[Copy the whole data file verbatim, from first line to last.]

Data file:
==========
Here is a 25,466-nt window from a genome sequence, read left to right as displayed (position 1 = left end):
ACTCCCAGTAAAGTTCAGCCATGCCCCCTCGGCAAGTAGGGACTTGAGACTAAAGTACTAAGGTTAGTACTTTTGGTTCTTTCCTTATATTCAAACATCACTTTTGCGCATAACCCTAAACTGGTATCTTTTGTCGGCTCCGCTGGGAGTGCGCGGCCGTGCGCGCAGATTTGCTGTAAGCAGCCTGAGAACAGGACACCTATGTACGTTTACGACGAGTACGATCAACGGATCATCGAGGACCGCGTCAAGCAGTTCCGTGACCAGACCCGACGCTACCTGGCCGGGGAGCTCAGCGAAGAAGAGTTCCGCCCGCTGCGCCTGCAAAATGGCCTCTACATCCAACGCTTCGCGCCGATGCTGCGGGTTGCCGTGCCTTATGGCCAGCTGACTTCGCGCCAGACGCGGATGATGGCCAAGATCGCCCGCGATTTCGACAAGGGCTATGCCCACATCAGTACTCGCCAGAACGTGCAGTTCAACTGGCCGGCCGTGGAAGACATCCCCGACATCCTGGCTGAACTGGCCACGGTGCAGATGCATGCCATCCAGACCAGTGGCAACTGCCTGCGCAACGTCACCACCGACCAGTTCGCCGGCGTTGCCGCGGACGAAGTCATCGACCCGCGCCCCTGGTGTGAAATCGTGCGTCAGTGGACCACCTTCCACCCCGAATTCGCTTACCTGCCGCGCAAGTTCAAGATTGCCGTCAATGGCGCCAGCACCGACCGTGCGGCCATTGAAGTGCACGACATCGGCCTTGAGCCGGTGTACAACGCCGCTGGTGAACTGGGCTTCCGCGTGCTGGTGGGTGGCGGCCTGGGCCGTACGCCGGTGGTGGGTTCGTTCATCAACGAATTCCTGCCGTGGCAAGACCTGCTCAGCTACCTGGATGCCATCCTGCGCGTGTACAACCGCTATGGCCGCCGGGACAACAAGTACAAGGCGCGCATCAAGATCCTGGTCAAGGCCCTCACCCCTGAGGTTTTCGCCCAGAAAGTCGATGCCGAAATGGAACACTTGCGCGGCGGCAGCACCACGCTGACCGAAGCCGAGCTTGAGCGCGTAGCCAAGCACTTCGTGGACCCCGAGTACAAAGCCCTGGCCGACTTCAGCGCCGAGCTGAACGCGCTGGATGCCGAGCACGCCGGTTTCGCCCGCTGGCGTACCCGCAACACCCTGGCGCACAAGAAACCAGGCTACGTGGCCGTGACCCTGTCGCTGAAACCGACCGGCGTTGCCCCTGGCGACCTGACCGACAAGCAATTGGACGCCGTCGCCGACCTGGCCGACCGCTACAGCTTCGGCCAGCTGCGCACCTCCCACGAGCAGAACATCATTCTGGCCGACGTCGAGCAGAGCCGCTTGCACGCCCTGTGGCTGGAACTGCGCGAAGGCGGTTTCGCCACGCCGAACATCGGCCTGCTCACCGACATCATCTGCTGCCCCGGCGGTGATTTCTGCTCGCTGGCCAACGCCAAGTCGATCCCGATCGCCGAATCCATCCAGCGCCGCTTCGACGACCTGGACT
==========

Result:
Here is a 25,466-nt window from a genome sequence, read left to right as displayed (position 1 = left end):
ACTCCCAGTAAAGTTCAGCCATGCCCCCTCGGCAAGTAGGGACTTGAGACTAAAGTACTAAGGTTAGTACTTTTGGTTCTTTCCTTATATTCAAACATCACTTTTGCGCATAACCCTAAACTGGTATCTTTTGTCGGCTCCGCTGGGAGTGCGCGGCCGTGCGCGCAGATTTGCTGTAAGCAGCCTGAGAACAGGACACCTATGTACGTTTACGACGAGTACGATCAACGGATCATCGAGGACCGCGTCAAGCAGTTCCGTGACCAGACCCGACGCTACCTGGCCGGGGAGCTCAGCGAAGAAGAGTTCCGCCCGCTGCGCCTGCAAAATGGCCTCTACATCCAACGCTTCGCGCCGATGCTGCGGGTTGCCGTGCCTTATGGCCAGCTGACTTCGCGCCAGACGCGGATGATGGCCAAGATCGCCCGCGATTTCGACAAGGGCTATGCCCACATCAGTACTCGCCAGAACGTGCAGTTCAACTGGCCGGCCGTGGAAGACATCCCCGACATCCTGGCTGAACTGGCCACGGTGCAGATGCATGCCATCCAGACCAGTGGCAACTGCCTGCGCAACGTCACCACCGACCAGTTCGCCGGCGTTGCCGCGGACGAAGTCATCGACCCGCGCCCCTGGTGTGAAATCGTGCGTCAGTGGACCACCTTCCACCCCGAATTCGCTTACCTGCCGCGCAAGTTCAAGATTGCCGTCAATGGCGCCAGCACCGACCGTGCGGCCATTGAAGTGCACGACATCGGCCTTGAGCCGGTGTACAACGCCGCTGGTGAACTGGGCTTCCGCGTGCTGGTGGGTGGCGGCCTGGGCCGTACGCCGGTGGTGGGTTCGTTCATCAACGAATTCCTGCCGTGGCAAGACCTGCTCAGCTACCTGGATGCCATCCTGCGCGTGTACAACCGCTATGGCCGCCGGGACAACAAGTACAAGGCGCGCATCAAGATCCTGGTCAAGGCCCTCACCCCTGAGGTTTTCGCCCAGAAAGTCGATGCCGAAATGGAACACTTGCGCGGCGGCAGCACCACGCTGACCGAAGCCGAGCTTGAGCGCGTAGCCAAGCACTTCGTGGACCCCGAGTACAAAGCCCTGGCCGACTTCAGCGCCGAGCTGAACGCGCTGGATGCCGAGCACGCCGGTTTCGCCCGCTGGCGTACCCGCAACACCCTGGCGCACAAGAAACCAGGCTACGTGGCCGTGACCCTGTCGCTGAAACCGACCGGCGTTGCCCCTGGCGACCTGACCGACAAGCAATTGGACGCCGTCGCCGACCTGGCCGACCGCTACAGCTTCGGCCAGCTGCGCACCTCCCACGAGCAGAACATCATTCTGGCCGACGTCGAGCAGAGCCGCTTGCACGCCCTGTGGCTGGAACTGCGCGAAGGCGGTTTCGCCACGCCGAACATCGGCCTGCTCACCGACATCATCTGCTGCCCCGGCGGTGATTTCTGCTCGCTGGCCAACGCCAAGTCGATCCCGATCGCCGAATCCATCCAGCGCCGCTTCGACGACCTGGACT